Yeah, if you really want to think of Dirichlet energy in terms of a matrix then there are two good ways to go. One is to think of it in terms of the discrete Laplacian, or more precisely, the cotan matrix $A_{ij}$ (which does not include the mass matrix, i.e., it captures $d \ast d$ rather than $\ast d \ast d$). Then the Dirichlet energy is

$E_D(u) = \frac{1}{2} u^T A u,$

where $u \in \mathbb{R}^{|V|}$ is a vector storing one value per vertex. A different way is to indeed consider, in the smooth setting, eigenfunctions of the Laplace-Beltrami operator, i.e., functions $\phi_i$ satisfying

$\Delta \phi_i = \lambda_i u_i$

for associated eigenvalues $\lambda_i \in \mathbb{R}$. These eigenfunctions form an orthonormal basis for $L^2(M;\mathbb{R})$, i.e., any square-integrable function $u: M \to \mathbb{R}$ can be expressed as an infinite sum

$u = \sum_{i=1}^\infty \underbrace{\langle\!\langle u, \phi_i \rangle\!\rangle}_{c_i \in \mathbb{R}} \phi_i,$

where $\langle\!\langle \cdot, \cdot \rangle\!\rangle$ denotes the $L^2$ inner product

$\langle\!\langle u, v \rangle\!\rangle := \int_M u(x) v(x) dx.$

The values $c_i$ are the “coordinates” of the function $u$ in the infinite spectral basis $\{\phi_1, \phi_2, \ldots\}$.

It’s actually kind of fun to write out the Dirichlet energy in this setting. Assuming $M$ has no boundary, we have
$\begin{array}{rcl} E_D(u) &=& \int_M |\nabla u|^2\ dA = -\int_M u \Delta u\ dA \\ &=& -\int_M u \Delta \sum_{i=1}^\infty c_i \phi_i\ dA \\ &=& -\int_M u \sum_{i=1}^\infty c_i \Delta \phi_i\ dA \\ &=& -\int_M u \sum_{i=1}^\infty c_i \lambda_i \phi_i\ dA, \\ \end{array}$
i.e., if we expand $u$ in the eigenbasis, then all $\Delta$ does is multiply each component by the associated eigenvalue. We can take this calculation a step further by expanding the other instance of $u$ in the eigenbasis. Since the basis is orthonormal, we get just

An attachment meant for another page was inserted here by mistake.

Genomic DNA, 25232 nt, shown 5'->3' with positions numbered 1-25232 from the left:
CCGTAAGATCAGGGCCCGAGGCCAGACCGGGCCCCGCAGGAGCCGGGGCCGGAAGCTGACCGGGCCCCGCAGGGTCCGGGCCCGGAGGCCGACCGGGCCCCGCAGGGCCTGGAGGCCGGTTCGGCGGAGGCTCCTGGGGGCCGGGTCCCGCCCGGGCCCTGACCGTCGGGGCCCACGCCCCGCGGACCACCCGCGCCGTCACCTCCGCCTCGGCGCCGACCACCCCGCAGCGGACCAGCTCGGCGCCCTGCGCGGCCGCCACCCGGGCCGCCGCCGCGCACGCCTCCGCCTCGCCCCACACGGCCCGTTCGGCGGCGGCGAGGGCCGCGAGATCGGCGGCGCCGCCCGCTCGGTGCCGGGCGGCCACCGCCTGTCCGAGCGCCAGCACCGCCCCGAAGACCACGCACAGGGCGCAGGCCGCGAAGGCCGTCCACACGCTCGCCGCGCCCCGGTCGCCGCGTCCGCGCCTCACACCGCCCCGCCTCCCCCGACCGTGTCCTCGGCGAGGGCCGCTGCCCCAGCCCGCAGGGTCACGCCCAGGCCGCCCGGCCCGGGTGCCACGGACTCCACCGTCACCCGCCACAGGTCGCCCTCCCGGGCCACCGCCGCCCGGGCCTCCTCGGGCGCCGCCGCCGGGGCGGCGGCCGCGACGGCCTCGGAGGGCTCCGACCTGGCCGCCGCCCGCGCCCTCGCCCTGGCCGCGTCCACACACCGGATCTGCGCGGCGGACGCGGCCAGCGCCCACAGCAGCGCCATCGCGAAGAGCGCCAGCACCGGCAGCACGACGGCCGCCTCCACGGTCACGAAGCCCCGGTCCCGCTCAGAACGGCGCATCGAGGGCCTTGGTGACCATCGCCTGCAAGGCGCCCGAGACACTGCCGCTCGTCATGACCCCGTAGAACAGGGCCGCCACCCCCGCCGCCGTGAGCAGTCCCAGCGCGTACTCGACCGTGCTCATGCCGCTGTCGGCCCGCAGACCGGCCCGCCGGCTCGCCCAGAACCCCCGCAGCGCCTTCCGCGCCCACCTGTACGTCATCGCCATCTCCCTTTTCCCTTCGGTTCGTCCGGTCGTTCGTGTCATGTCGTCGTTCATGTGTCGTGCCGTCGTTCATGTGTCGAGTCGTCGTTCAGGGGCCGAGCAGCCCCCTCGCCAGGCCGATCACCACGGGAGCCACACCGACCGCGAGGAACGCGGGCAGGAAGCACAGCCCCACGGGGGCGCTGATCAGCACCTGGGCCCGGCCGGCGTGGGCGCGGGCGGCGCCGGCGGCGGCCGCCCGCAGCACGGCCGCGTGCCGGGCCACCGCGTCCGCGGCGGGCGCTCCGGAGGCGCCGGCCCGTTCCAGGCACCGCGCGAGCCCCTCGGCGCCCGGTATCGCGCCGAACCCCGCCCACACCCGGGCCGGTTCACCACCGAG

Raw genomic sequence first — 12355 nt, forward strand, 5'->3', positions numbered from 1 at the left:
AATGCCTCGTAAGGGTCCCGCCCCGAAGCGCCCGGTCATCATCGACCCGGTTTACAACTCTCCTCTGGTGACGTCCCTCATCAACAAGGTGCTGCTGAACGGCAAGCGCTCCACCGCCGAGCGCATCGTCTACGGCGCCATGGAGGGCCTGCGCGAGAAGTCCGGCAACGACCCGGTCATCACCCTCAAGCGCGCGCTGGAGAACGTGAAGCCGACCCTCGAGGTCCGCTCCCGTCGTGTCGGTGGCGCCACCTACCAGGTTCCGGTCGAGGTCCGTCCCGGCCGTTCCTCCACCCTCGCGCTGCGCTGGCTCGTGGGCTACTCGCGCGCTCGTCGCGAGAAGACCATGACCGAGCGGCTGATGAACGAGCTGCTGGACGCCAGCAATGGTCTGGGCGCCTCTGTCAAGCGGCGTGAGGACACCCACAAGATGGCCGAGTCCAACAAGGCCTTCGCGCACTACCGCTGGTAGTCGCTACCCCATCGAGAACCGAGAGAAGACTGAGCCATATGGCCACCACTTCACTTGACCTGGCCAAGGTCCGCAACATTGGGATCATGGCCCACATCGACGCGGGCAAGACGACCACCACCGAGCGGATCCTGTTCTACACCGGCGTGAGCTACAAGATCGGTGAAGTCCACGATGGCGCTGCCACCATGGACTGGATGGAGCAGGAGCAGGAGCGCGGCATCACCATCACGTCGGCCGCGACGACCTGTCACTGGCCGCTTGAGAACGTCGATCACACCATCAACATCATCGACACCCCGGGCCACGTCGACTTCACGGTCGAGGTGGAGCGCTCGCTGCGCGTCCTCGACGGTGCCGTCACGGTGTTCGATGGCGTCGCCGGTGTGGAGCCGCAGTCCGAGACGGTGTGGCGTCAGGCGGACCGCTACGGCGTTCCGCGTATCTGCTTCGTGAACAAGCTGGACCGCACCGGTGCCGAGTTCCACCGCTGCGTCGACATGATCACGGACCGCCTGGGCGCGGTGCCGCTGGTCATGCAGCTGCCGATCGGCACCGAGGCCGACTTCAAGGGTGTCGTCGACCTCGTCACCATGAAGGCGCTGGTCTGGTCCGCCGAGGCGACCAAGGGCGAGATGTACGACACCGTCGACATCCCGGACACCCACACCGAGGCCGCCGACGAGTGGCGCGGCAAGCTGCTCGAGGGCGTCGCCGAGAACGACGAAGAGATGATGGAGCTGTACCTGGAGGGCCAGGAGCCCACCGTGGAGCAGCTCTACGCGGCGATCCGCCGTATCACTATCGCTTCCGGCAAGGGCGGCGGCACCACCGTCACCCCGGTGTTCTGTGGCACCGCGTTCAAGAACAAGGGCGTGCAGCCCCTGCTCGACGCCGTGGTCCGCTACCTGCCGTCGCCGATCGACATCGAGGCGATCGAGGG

$E_D(u) = \sum_{i=1}^\infty \lambda c_i^2.$
So, in the eigenbasis, the Dirichlet energy is nothing more than the squared norm of the function, but with each component weighted by the eigenvalues of $\Delta$. Since higher frequencies will have larger eigenvalues, that means that the Dirichlet energy will penalize rapid oscillation much more than low-frequency variation. Finally, if you want to think of Dirichlet energy as a matrix (which I think was your original goal), you can now think of it in terms of a diagonal “matrix”
$A = \left[ \begin{array}{ccc} \lambda_1 & & \\ & \lambda_2 & \\ & & \ddots \end{array} \right]$
that goes on forever. The Dirichlet energy itself then looks (conceptually) like
$c^T A c,$
where $c$ is the (infinite) vector of all the coefficients $c_i$. A common thing to do in practice is to truncate this expansion, and work only with the first $k$ eigenvectors of the discrete Laplace matrix, rather than the infinite set of eigenfunctions of the Laplace-Beltrami operator. The nice thing about this treatment is that it allows one to control how much computation is done, by selecting the cutoff $k$. This idea is the basis of spectral geometry processing, which I mention in the lecture.